The Enlightenment was a period marked with so many innovations in art, science, and philosophy—not to mention all the political power-plays which took place the world over—that it can be difficult to fully unpack all that was accomplished. Book collectors interested in this period are often on the lookout for Daniel Defoe first editions such as the 1719 version of Robinson Crusoe, or the original works of Jean-Jacques Rousseau. James Boswell’s The Life of Samuel Johnson, published in 1791, is another classic of the time. We mustn’t forget, however, that the 18th century gave rise to the field of natural history, and naturalists compiled some of the most interesting and astounding works of the period. One such work is a magnificent bit of art and science, exemplary of 18th century thought and achievement, and worthy of our admiration and study: Johann Jakob Scheuchzer’s magnum opus, Physica Sacra.
Who is Johann Jakob Scheuchzer?
Johann Jakob Scheuchzer was born in Switzerland in 1672. He came of age during the time when the line between science and religion was blurred: one could go to school and complete the same sort of curriculum whether he was hoping to be trained in medicine or theology. For his part, Scheuchzer studied to be a physician. He attended universities in the Netherlands and Germany where he also pursued advanced degrees in mathematics.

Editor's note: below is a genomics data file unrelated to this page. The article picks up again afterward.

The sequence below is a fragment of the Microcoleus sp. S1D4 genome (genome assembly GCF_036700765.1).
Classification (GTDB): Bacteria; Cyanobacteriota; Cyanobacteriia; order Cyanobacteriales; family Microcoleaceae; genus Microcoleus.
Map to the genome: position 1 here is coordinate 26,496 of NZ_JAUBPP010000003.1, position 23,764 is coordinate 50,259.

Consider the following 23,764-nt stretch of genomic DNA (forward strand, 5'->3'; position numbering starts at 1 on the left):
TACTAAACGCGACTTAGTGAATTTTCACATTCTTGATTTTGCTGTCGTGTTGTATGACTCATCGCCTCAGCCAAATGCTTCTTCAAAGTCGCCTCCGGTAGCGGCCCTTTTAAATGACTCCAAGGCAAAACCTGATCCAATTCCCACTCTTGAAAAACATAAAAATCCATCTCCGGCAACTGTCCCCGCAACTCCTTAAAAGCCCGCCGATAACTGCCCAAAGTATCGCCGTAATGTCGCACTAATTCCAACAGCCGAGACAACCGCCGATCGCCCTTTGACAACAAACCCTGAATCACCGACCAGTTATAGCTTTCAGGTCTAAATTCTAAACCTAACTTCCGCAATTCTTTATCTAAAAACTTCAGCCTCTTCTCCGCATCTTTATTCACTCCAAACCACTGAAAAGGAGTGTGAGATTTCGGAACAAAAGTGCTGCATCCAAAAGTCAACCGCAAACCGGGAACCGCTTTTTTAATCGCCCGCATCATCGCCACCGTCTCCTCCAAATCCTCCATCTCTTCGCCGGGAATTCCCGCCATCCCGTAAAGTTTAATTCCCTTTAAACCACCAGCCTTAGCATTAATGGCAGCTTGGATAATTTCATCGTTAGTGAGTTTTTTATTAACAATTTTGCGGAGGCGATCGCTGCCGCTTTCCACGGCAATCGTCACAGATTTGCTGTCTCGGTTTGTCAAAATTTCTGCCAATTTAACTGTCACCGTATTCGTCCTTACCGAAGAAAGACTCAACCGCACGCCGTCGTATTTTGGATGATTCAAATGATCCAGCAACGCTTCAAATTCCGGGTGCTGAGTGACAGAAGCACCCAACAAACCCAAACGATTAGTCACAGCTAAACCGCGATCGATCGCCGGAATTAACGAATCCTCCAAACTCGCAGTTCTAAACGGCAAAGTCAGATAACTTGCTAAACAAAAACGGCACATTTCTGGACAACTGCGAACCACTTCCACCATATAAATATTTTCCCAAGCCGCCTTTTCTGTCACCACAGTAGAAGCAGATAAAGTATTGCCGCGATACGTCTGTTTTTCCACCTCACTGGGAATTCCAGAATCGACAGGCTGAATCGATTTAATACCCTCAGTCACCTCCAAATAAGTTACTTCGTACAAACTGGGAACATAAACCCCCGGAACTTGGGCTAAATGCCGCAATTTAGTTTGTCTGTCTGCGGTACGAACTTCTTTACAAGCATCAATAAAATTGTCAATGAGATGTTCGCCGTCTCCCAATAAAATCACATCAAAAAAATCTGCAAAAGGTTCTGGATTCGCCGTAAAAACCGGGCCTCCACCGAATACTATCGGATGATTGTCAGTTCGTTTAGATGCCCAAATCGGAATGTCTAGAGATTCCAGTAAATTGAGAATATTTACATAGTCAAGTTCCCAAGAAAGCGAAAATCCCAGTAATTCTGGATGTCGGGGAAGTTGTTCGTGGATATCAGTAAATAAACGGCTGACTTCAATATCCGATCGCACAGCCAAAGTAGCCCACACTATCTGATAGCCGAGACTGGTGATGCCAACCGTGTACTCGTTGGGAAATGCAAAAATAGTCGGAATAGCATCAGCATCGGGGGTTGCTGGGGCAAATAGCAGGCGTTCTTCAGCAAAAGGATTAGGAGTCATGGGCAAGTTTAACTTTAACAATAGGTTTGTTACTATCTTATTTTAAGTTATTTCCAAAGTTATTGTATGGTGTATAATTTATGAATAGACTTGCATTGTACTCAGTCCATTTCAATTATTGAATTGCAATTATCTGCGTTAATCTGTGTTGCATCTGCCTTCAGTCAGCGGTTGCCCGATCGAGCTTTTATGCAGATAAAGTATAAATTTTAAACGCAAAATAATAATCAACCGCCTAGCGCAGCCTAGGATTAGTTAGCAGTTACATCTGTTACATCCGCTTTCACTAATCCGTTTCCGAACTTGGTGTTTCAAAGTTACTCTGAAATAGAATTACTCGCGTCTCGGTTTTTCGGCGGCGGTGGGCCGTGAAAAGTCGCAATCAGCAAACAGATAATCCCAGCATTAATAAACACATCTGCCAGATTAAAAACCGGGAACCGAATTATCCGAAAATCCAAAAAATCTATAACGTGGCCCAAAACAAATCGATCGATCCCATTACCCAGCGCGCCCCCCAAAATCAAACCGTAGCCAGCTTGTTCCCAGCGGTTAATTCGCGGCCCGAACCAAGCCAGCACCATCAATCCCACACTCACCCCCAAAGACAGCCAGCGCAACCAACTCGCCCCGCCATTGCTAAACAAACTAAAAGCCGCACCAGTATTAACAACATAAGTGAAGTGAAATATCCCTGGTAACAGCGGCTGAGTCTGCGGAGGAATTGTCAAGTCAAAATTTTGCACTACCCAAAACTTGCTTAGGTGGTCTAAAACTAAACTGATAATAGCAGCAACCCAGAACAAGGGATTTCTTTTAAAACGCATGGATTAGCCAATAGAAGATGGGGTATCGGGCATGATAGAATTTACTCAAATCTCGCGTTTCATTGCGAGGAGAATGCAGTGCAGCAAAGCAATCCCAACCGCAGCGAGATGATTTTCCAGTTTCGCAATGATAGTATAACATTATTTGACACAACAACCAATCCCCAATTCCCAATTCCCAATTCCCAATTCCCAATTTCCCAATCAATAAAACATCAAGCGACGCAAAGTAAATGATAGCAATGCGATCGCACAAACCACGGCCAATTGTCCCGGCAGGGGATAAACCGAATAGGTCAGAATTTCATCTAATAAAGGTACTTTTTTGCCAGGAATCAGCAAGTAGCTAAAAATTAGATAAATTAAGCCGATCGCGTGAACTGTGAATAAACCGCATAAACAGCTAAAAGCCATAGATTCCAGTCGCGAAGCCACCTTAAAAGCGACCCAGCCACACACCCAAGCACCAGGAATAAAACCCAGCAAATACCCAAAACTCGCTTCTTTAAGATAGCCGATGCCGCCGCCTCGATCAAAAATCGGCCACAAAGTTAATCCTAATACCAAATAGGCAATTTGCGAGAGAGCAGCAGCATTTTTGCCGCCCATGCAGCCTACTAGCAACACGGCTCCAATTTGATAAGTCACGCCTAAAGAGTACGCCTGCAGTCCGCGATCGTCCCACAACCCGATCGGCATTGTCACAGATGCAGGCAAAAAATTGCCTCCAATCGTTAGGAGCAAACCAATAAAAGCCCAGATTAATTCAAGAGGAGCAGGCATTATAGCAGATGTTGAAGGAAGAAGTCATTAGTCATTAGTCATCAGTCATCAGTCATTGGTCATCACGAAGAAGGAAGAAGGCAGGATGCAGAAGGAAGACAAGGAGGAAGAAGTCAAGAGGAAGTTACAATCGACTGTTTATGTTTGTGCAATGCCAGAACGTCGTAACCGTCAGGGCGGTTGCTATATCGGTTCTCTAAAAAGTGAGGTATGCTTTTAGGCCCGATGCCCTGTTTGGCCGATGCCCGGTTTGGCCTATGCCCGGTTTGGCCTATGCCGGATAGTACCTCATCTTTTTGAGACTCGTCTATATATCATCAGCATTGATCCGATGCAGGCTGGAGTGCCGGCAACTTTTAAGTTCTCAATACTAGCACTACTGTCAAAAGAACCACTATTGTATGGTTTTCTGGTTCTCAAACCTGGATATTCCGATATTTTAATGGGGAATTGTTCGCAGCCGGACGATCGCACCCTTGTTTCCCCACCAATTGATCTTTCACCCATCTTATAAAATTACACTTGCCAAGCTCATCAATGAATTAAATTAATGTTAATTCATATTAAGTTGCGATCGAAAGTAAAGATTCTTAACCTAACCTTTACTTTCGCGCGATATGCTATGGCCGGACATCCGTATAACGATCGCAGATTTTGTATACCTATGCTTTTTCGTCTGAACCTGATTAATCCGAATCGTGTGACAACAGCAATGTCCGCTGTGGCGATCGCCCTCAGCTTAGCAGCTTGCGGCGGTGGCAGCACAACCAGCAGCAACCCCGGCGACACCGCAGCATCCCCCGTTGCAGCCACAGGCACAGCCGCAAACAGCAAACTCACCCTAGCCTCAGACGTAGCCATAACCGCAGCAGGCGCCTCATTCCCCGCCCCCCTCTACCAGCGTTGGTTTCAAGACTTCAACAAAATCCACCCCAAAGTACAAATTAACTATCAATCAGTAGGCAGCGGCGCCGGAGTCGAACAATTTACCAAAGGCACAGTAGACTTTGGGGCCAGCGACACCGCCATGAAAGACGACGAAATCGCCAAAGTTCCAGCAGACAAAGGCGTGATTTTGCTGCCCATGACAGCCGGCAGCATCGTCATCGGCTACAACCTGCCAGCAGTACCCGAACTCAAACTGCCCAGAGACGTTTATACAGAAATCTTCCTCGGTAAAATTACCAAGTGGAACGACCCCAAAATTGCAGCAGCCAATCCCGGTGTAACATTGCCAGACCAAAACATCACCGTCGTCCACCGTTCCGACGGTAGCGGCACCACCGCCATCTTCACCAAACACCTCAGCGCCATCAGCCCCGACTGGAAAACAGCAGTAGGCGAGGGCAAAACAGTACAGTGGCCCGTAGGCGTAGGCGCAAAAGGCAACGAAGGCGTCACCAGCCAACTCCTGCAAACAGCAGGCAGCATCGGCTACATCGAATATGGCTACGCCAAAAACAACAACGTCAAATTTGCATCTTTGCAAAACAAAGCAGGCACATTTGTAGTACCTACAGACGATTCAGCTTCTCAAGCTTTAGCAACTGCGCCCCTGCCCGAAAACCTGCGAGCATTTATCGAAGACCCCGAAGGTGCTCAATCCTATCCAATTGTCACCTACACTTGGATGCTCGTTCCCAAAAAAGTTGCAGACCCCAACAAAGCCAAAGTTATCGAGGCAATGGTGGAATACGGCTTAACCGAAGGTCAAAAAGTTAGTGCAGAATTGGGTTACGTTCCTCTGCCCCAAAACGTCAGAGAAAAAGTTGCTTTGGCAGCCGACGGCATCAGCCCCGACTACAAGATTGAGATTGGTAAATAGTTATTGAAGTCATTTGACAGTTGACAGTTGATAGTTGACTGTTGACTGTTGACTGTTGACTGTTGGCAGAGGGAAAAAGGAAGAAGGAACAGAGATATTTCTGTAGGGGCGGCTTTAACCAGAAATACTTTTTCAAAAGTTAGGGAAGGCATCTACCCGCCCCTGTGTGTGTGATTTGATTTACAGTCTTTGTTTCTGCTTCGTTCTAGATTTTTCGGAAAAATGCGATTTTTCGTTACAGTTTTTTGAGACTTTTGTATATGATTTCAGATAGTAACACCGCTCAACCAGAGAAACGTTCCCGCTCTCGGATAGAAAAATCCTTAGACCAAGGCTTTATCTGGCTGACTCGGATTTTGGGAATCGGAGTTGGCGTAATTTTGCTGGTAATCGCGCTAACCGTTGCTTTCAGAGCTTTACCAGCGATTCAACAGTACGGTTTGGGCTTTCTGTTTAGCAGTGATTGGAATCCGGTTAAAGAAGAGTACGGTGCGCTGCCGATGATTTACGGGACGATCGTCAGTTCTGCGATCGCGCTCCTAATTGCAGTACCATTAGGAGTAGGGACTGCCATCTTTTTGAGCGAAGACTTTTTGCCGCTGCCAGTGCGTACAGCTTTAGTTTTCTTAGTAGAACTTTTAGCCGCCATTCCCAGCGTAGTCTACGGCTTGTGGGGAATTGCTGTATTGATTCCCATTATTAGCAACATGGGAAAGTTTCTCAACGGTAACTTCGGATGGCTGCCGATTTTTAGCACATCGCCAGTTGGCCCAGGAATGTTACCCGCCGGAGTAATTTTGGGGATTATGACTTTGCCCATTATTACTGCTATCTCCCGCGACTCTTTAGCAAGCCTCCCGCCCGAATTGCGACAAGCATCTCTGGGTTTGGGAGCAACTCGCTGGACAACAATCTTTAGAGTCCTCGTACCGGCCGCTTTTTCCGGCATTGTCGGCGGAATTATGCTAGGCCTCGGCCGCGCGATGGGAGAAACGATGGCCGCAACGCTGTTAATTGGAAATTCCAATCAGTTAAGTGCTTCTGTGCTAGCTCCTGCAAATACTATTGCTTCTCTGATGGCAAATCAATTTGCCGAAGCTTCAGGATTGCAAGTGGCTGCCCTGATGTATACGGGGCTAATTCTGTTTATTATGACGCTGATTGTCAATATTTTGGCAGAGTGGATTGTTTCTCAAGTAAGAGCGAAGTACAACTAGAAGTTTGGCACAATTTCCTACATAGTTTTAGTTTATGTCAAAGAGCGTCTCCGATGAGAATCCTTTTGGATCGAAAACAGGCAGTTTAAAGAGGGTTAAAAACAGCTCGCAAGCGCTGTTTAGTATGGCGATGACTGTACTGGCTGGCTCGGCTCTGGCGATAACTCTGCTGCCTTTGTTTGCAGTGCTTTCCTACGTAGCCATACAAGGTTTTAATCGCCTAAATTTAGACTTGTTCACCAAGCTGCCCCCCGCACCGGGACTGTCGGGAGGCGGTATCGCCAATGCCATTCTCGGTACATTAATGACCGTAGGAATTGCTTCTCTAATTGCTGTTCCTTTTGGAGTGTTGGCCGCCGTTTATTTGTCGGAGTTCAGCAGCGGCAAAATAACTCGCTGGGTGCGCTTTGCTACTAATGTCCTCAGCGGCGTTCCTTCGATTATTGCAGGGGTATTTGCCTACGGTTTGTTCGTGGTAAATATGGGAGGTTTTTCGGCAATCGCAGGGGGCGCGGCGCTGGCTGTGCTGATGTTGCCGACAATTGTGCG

During his studies and later as an appointed physician and professor, Scheuchzer traveled extensively. He was fascinated with paleontology and natural history. As a result, one of his earliest works was a compilation titled Itinera per Helvetiae alpinas regiones facta annis in which Scheuchzer documented findings on the natural world from his travels. Itinera included detailed descriptions of the formation of the Swiss Alps and the nature and creatures within. Scheuchzer also collected fossils and published his findings in a piece titled Herbarium Diluvianum—which translates to “Herbarium of the Deluge” and references the biblical flood—in the early part of the 18th century.